Subway Debuts #SearchforBetter Campaign; Updates Logo

Subway’s latest branding campaign represents a different tack on its long-time “Eat Fresh” messaging. 

Called “#SearchforBetter,” the new campaign takes a decidedly more emotional approach to conveying that Subway is committed to delivering “clean,” locally sourced ingredients.

The first new brand spot, “Clean Slate” (see below), shows vignettes including a man exercising to extend his life, inspired by his young daughter; a female teen playing on a co-ed football team; a family adopting a dog from a shelter; and a disabled man pumping iron. 

The message: “The search for better is one of our greatest traits as humans. It’s a new commitment. A bold move. Even a fresh start. This appetite for better is everywhere in people, communities and also at Subway. Every day, we’re finding new ways to serve fresh, locally sourced produce and food free of artificial preservatives whenever possible. Because the best way to stay fresh is to never get stale.”



Some of the people featured in the ad are “real people with real stories,” according to Subway, which used real employees in its “Sandwich Artists” branding campaign. 

The QSR has also launched a sort of hybrid spot, “Everyone,” that promotes a new Chicken Caesar Melt sandwich, but also uses a variation on the brand tagline (“everyone wants better” chicken) and stresses that the rotisserie chicken was raised without antibiotics.

Both ads premiered on August 5 in prime time, during NBC’s coverage of the opening ceremony of the Summer Olympics. The ads are also being distributed across digital channels. 

Content featuring some of the non-actors from the “Clean Slate” spot will content will be used across the brand’s social media channels, Subway tells Marketing Daily.

Subway’s Web site is also stressing the locally sourced message, while being equally careful to emphasize its food safety standards — no doubt in part to help head off any consumer concerns about locally sourced produce, in the wake of rival Chipotle’s disastrous food contamination outbreaks.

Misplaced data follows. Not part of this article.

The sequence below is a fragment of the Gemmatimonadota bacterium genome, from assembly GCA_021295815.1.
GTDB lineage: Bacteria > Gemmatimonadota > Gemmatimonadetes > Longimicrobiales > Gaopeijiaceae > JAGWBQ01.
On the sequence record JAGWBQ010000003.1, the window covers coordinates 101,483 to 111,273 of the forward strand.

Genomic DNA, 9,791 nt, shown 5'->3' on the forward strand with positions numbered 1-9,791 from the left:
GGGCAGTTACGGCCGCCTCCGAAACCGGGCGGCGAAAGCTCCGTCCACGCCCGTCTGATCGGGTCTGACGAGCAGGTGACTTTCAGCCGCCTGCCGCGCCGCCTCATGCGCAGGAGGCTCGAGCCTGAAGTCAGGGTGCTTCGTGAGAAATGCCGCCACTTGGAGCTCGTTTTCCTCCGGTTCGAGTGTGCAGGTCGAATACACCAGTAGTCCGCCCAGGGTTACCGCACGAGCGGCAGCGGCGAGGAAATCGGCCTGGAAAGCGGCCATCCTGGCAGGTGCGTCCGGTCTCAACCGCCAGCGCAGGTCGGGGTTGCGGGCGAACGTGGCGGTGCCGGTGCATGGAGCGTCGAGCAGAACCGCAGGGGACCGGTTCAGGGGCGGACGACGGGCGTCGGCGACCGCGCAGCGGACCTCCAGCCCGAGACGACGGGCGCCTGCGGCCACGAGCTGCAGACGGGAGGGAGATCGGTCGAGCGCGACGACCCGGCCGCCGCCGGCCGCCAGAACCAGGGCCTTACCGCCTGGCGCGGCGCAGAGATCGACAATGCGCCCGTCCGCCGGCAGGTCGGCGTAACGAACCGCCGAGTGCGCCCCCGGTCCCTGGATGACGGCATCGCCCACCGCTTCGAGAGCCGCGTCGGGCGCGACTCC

Subway’s “sustainable sourcing” corporate page notes: “Although the Subway brand benefits from the efficiencies of a centralized distribution network, we know our customers are increasingly interested in locally sourced products that help support local businesses as well as reduce the carbon footprint of the supply chain. Knowing this, our nonprofit, franchisee owned, Independent Purchasing Cooperative (IPC) tries to incorporate locally sourced products where ever possible provided they meet our stringent specification and are cost effective.” Another,  “homegrown” site page makes similar statements about produce sourcing, and also touts its other clean ingredients. 

MMB, which was replaced as Subway’s agency of record by BBDO, created the spots. “BBDO is our agency of record and they are working on a number of projects for us,” according to a statement from a Subway spokesperson. “We also maintain a relationship with MMB, as well as other agencies, and often use them for creative projects as well.”

Subway’s updated all-type logo, a streamlined version (above) that eliminates the tilt and the color outline in its traditional logo, debuts in the two new ads.  

The brand reports that the new logo and a new symbol — two arrows forming an “S” —  will be rolled out across Subway’s restaurants, communications and digital assets beginning in early 2017. 


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